Arverne by the Sea attracts first-time buyers



Queens residents may not immediately associate beach-front property with their borough, but one real estate development partnership, Benjamin-Beechwood, is changing that perception with their $800 million project – Arverne by the Sea.

Nestled on the southern part of the Rockaway Peninsula, six distinct neighborhoods are underway with units ranging from $599,000 to $1 million. There are around 2,300 units and 800 are currently occupied.

Arverne is extremely attractive to first-time homebuyers because of its affordability and amenities, says Gerry Romsky, project manager.

“It offers more open space than what you would find in a typical Queens neighborhood,” said Romsky. “It will be one of the most desirable neighborhoods in Queens.”

Sales have been very good; three of the six neighborhoods have already sold out. The remaining developments for sale are The Tides, The Breakers, and The Dunes.

The developments feature two-family homes and condominiums that offer residents the convenience of living a commutable distance from downtown Manhattan, while still being able to raise a family in a planned community. Transportation options include the QM17 express bus, water taxi, the A train and the LIRR.

Arverne is both automobile and pedestrian friendly. Some models have garages attached to them or located by alleys that allow for easy parking. Shared parking courts have also been constructed.

Romsky said the neighborhood offers several amenities and has design plans for a YMCA, Stop & Shop, play areas for children and schools. Arverne will also feature an ocean front boardwalk and developers are setting aside space for commercial and retail spaces.

He also said Arverne’s affordable pricing and financing adds to its appeal. Homes purchased in the development have a 20-year abatement program that makes taxes as low as $800 a year for the first 10 years.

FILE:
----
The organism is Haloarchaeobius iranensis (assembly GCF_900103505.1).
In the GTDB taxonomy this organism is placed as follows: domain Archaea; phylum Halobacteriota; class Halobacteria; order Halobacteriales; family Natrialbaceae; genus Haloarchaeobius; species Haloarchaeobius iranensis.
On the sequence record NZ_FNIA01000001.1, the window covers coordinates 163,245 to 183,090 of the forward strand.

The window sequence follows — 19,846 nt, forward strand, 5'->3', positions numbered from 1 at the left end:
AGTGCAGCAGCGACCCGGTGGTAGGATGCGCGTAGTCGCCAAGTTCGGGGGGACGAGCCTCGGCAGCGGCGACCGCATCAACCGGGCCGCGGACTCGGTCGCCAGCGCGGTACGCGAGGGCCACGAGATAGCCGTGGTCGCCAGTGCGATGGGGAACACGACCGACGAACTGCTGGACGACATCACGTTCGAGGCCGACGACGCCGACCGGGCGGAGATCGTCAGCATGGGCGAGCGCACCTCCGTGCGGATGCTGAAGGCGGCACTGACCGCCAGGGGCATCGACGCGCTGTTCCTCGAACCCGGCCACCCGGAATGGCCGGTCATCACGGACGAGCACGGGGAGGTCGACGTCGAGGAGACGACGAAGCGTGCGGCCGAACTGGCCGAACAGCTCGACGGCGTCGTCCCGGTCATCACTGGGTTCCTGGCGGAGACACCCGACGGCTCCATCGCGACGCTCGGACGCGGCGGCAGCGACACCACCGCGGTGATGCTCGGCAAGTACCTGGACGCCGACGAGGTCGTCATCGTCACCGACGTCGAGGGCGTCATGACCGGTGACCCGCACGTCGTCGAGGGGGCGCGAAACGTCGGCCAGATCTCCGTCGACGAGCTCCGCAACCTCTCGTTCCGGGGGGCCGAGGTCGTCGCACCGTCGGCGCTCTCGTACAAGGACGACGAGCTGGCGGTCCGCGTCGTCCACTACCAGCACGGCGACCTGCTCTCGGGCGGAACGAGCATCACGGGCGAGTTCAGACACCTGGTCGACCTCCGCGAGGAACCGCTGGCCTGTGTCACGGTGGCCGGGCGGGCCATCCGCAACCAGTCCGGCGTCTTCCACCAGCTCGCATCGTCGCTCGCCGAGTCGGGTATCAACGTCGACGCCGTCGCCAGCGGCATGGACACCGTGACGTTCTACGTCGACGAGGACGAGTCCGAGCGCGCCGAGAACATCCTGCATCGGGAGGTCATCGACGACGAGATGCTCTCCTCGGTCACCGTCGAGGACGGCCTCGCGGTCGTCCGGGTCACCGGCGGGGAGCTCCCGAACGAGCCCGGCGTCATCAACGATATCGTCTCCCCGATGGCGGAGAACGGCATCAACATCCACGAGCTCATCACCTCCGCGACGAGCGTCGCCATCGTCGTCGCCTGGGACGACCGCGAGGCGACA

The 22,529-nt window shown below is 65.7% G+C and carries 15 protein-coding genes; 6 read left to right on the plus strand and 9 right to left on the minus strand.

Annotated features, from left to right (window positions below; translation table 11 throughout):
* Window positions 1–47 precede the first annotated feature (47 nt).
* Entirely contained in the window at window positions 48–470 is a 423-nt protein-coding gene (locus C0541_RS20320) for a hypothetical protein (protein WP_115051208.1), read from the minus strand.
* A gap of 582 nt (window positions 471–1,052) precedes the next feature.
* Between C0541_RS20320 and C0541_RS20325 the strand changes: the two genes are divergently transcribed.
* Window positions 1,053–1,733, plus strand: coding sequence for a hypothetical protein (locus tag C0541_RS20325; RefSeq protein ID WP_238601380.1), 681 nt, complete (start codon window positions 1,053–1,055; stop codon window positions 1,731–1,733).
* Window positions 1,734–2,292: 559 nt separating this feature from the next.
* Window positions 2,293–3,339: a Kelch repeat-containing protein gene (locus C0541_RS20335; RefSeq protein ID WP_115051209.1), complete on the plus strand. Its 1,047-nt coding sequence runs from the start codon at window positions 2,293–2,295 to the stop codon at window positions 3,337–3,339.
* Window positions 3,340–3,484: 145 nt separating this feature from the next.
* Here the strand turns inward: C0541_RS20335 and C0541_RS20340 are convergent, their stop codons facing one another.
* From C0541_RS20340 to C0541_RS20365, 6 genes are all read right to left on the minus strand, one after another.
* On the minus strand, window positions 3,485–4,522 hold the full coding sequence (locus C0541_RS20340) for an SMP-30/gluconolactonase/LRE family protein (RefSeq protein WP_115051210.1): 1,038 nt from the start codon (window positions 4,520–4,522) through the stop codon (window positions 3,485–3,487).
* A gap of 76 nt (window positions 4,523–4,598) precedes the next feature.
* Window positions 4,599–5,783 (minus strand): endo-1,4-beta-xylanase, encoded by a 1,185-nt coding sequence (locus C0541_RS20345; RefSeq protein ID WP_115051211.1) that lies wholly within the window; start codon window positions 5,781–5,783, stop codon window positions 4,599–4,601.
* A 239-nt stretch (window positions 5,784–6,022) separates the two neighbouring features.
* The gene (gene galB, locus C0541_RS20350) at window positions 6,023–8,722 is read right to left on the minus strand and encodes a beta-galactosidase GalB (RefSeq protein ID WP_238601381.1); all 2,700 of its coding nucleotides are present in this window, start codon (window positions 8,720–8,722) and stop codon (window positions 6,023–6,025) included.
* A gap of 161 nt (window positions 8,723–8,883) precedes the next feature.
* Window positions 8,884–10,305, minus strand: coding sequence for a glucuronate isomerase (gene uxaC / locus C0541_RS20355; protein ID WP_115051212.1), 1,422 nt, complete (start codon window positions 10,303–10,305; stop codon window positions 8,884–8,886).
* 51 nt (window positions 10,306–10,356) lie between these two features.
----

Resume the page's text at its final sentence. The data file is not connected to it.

Another attraction is that the two-family homes also enable owners to rent out part of their residence to offset the cost of the house and eventually generate income.

The community will be rich in diversity, said Romsky.

“It is a gorgeous mosaic and serves as a testament to the mayor’s vision.”

Prior to development, the area was vacant. It was initially a vacation spot with Victorian hotels in the early 1900s, which later gave way to beach bungalows.

Advancements in transportation made travel more accommodating and those who once frequented the area sought summer retreat elsewhere.

By ‘60s, the area was condemned and the city began demolition of abandoned buildings. The area remained vacant for decades and it was not until recently that the area has seen development.

Romsky said community support and help from the Department of Housing Preservation and Development (HPD) are the major reasons Arverne has been so successful.

“We are friends with the community,” he said. “We were part of the community before we even put a shovel in the ground.”

Romsky added that he was very thankful for HPD commissioner Raphael Cestero’s help with the Arverne development.

“We couldn’t have done it without him.”

Romsky explained that the partnership between The Beechwood Organization and The Benjamin Companies began in 2001, when they submitted the proposal to build Arverne.

Roughly three years later, they broke ground and they seek to complete the neighborhood’s entire construction by 2015.

“We are very proud of Arverne by the Sea,” said Romsky. “We can’t wait to finish it.”